The first Kamehameha Day out in the country, continued, continued, 1872.

At Kailua, Kona.

“Here is what is new here in the land of calm. The day of Kamehameha I was celebrated grandly in Kailua; this is the biggest day I’ve witnessed. The chiefess [probably Keelikolani, governess of Hawaii Island], prepared for the activities of the day as she saw fit. The grounds of Hulihee was filled with old men and women, and the sands were packed with visitors; and this is what was reenacted from the times of Kamehameha I:

The women wore white, with lei of whale ivory [palaoa] around their necks, and bracelets of palaoa on their wrists. There were two torches lit at 12 midnight and taken to where his body lay; and there they stood until daylight, until the procession began over the sands of Niumalu until where his body was placed; there were two torches of Hopili and Makainai who carried them before the procession, and following was the chiefess, and so forth. Makanoanoa gave a speech and after it was over, the procession returned to the lanai, and Makanoanoa spoke again assisted by Hopili. The chiefess was the last to speak.”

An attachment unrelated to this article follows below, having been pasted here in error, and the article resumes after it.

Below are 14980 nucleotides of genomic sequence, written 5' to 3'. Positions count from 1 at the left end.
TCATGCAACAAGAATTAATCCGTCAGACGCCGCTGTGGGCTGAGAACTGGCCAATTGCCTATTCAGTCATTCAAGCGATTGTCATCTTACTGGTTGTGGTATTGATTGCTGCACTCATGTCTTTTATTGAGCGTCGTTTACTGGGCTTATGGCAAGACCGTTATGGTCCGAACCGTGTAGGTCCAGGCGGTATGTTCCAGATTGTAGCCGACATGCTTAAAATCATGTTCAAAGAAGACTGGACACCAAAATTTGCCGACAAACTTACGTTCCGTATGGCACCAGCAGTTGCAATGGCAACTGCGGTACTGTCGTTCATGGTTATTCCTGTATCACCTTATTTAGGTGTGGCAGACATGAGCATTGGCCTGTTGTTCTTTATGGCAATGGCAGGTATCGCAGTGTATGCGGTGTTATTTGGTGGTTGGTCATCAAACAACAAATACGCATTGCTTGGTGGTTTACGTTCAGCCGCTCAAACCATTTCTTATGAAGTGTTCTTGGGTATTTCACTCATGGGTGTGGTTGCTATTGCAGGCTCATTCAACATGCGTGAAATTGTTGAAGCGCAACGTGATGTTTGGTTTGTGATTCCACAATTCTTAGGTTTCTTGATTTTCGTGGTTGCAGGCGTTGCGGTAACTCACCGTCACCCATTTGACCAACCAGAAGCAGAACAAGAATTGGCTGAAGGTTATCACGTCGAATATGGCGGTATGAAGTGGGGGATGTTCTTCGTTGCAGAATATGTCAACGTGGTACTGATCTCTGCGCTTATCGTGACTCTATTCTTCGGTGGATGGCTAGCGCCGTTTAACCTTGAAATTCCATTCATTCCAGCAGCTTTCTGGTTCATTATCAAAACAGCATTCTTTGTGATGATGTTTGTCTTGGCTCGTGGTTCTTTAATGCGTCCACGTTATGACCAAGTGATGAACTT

[This is the last part of the article describing the celebration of the first Kamehameha Day in Lahaina, Wailuku, and Kailua in Kona.]

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